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January 08, 2013 10:00 AM The “More Information” Solution

By Daniel Luzer

One of the common complaints of people concerned with higher education is that so much of the discussion of college has to do with elite schools. In particular, the “college costs too much” obsession seems to be based mostly on the sticker price of some big schools.

But while sticker price is misleading, the true picture about college costs is not terribly reassuring. What the real problem?

Derek Thompson at The Atlantic writes that:

The price of not attending college — that is, the wage difference between college graduates and high school graduates — has doubled in the last 30 years. That suggests that the fundamental crisis in college is not costs but, well, advertising —better information in the hands of undecided customers. Getting a degree at a good school has never been more important. The challenge is getting that information to families and teenagers who don’t know it, yet.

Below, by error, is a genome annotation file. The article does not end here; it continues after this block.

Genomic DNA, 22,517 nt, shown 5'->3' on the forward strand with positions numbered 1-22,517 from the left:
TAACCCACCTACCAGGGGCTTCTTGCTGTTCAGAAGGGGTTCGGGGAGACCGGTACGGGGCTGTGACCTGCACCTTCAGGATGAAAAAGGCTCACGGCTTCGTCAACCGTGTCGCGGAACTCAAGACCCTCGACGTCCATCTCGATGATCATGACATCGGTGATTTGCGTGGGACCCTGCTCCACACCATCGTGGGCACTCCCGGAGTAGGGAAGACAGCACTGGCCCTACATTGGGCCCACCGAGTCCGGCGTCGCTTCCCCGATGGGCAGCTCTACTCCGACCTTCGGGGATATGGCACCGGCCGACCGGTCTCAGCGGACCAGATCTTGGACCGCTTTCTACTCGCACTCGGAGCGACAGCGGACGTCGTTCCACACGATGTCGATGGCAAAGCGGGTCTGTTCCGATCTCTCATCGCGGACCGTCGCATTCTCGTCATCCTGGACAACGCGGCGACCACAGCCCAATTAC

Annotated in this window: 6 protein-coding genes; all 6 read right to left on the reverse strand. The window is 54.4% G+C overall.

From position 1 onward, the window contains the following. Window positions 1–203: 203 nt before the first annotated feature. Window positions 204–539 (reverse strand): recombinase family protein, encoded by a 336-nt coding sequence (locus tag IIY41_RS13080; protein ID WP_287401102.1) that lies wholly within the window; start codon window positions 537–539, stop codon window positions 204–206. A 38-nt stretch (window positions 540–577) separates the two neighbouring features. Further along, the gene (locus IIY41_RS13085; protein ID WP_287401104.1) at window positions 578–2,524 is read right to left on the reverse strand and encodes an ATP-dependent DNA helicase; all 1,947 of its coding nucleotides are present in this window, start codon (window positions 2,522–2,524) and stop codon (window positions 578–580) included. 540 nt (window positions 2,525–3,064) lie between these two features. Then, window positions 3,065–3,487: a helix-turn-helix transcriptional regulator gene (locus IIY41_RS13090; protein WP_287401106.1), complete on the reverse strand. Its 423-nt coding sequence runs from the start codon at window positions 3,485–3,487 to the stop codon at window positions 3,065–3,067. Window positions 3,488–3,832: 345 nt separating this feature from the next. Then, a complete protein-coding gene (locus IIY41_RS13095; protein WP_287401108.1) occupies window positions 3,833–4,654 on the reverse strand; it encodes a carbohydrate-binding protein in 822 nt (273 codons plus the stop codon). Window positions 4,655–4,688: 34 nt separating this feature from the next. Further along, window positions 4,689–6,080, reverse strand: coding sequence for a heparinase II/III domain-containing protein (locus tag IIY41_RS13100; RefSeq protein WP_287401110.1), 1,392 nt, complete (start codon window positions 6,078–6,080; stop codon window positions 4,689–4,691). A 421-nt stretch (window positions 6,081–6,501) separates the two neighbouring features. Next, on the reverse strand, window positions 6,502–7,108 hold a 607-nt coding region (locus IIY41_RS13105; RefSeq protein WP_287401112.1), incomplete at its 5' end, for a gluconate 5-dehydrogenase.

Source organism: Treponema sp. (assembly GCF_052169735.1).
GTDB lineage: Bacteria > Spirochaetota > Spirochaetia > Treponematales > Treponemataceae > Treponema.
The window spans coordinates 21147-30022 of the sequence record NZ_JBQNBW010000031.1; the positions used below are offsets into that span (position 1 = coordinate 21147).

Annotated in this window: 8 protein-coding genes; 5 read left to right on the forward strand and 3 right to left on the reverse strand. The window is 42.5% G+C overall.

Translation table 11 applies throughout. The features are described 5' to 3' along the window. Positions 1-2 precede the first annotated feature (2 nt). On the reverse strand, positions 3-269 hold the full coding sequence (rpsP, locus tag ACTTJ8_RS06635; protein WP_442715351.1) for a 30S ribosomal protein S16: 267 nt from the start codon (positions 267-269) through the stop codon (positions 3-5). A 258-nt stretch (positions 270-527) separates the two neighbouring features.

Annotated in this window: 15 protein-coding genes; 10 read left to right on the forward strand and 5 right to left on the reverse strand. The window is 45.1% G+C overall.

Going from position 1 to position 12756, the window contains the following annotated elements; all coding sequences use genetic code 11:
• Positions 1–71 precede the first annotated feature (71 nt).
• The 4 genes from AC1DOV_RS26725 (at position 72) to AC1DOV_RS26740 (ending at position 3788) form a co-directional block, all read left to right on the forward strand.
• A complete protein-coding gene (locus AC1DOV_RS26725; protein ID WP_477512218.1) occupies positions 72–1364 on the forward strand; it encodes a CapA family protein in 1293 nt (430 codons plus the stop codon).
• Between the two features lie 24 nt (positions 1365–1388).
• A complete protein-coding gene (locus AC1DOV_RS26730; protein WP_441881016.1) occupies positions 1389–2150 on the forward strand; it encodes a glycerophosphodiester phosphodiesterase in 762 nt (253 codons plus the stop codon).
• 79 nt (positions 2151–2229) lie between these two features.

Poorer families without former college-graduates typically don’t have a good understanding of local colleges; the difference between listed tuition price and net cost; financial aid opportunities; or the admissions process. News stories about college being unaffordable only serve to justify their indifference toward continuing their education past high school.

It’s not cost that’s really the problem, it’s a lack of information! Or, as Thompson put it in a helpful graph he made last year:

RealProblem

Well, maybe. This is interesting, but it’s a little misleading. In truth, the price of college is very much a problem, it’s just not that, U.S. News, price.

The trouble is that that high cost of college isn’t just about the fact that the sticker price for a school like Kenyon is $58,000 a year; it’s that the real net price of a school like Ohio State (which real Ohio students from working class families might want to attend) is $16,896 a year. And that’s really a problem.

As I’ve pointed out before, the reason so many students who graduate from high school don’t start college, and the reason so many who do start college don’t finish is that it really does cost a lot of money to go to college.

It’s true that the real cost of college is less than many high school students believe, but that doesn’t mean it’s really affordable, and it also doesn’t mean that merely providing Americans with more information will get a lot more of them through college with degrees.

Daniel Luzer is the news editor at Governing Magazine and former web editor of the Washington Monthly. Find him on Twitter: @Daniel_Luzer